Before settling on the Xbox One design you see today, Microsoft prototyped a number of wild mock-ups, including models that has "futuristic spheres" and even designs with Sydney Opera House-style curves, according to a Kotaku report featuring comments from lead designer Microsoft designer Carl Ledbetter.
"We started off with the craziest ideas," Ledbetter said. "We had one that looked like an aircraft carrier. We even had a conceptual artist to come in and inspire us with mad shapes that almost looked like they were from the Marvel universe. What if we could express games and content in a completely different way? What could that be?"
Ledbetter said right across the street from Microsoft's headquarters in Redmond, Washington is a 3D model shop, which welcomed Microsoft designers as frequent customers during the Xbox One planning stages. "I think we built over 100 of these models, ranging from being machined out of foam to 3D printed prototypes. The model shop guys would have to find a way to make all these models overnight, they'd bring in piles of them every morning. We'd lay them all out, everyone would gather round and start evaluating them."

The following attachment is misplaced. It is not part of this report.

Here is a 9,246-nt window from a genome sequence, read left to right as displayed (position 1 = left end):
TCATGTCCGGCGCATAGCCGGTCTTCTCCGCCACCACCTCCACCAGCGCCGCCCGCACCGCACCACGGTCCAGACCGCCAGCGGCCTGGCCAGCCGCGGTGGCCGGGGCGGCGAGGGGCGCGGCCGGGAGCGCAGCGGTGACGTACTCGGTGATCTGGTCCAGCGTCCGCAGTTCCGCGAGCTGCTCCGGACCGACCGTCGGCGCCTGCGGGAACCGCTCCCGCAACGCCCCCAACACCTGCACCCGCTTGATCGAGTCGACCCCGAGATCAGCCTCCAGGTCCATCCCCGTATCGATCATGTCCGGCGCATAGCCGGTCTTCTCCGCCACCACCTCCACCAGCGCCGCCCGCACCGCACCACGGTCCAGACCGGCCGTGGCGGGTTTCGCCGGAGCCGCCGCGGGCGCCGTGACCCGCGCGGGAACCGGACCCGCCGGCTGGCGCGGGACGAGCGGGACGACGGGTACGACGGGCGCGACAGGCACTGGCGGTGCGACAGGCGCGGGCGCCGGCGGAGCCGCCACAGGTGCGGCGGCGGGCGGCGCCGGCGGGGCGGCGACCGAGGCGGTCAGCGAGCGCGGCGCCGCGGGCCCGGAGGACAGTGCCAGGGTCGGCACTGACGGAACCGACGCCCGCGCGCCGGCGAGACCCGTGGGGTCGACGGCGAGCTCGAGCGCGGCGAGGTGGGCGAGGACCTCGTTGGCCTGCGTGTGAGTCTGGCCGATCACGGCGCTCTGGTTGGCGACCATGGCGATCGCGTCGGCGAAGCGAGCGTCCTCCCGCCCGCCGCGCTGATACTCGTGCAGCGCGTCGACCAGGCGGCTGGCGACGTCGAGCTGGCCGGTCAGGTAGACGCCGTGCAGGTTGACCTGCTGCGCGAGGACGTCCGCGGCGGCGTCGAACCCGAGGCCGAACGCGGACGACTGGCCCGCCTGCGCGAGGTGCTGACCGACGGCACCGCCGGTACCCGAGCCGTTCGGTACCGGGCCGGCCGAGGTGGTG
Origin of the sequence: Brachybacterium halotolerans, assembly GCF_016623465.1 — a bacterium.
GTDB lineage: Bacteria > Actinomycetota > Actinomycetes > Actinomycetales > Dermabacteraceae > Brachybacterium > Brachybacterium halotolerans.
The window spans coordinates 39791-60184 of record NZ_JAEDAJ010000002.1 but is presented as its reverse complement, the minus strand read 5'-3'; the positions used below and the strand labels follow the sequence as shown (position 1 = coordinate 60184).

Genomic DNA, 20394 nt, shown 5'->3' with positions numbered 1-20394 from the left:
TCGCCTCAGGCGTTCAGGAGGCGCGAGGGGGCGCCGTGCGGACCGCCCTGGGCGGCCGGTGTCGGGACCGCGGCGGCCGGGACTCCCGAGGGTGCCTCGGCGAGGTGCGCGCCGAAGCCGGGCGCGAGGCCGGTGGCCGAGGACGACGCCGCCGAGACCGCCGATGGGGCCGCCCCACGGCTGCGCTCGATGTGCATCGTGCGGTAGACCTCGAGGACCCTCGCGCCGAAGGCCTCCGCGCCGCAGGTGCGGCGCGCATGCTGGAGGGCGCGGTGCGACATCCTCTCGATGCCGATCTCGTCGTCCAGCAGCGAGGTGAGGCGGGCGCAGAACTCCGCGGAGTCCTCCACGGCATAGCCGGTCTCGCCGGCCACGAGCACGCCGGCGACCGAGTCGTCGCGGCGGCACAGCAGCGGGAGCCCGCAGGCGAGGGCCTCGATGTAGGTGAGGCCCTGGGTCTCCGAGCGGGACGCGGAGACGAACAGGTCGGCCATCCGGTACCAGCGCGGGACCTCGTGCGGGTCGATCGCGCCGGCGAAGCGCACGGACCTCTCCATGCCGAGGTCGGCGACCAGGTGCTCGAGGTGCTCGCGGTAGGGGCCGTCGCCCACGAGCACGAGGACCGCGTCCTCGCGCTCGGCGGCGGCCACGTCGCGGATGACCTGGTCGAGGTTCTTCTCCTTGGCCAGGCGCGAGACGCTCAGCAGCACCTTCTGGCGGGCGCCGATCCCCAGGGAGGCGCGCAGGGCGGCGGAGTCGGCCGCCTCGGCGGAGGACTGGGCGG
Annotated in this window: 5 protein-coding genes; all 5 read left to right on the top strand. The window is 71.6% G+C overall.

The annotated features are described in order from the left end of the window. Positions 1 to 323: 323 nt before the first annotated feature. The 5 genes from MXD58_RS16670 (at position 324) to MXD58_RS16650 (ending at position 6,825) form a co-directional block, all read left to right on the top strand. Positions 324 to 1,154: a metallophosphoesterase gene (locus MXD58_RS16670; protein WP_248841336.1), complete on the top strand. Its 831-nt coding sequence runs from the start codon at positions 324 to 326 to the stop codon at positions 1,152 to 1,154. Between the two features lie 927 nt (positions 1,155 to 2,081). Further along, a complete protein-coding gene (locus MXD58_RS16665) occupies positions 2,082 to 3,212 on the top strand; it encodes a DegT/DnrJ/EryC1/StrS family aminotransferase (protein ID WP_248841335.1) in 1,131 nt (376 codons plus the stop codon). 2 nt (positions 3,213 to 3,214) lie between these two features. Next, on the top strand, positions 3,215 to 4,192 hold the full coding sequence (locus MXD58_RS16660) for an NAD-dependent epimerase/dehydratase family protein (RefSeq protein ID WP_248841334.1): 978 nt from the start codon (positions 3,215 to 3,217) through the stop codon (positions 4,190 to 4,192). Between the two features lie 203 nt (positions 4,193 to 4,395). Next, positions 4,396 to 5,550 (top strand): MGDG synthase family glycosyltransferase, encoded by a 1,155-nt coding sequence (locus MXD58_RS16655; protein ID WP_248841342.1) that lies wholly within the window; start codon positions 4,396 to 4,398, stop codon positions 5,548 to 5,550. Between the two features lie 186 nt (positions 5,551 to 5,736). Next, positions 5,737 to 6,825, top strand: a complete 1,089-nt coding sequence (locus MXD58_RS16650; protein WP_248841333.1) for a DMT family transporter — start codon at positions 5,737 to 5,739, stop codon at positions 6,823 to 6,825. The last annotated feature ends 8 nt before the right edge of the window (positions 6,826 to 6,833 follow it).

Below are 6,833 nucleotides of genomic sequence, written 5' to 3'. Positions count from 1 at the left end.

"There are the craziest shapes, but what we found is that when we started fitting in the realities of things like circuit boards and chips and fans and things like that, the more extraneous the shapes are, particularly rounded shapes, the more air we're packing in to fit in the components," Ledbetter said. "It's really an exercise in efficiency… how could we create the most efficient console that still had shape and form?"
Following fan feedback, Microsoft announced a $399 Xbox One model last week that does not include Kinect. You'll be able to buy the camera separately later this year, and the current $499 model with Kinect will remain on sale. Microsoft sold 3 million Xbox Ones by the end of 2013, though the company has not announced a new worldwide sales figure so far in 2014.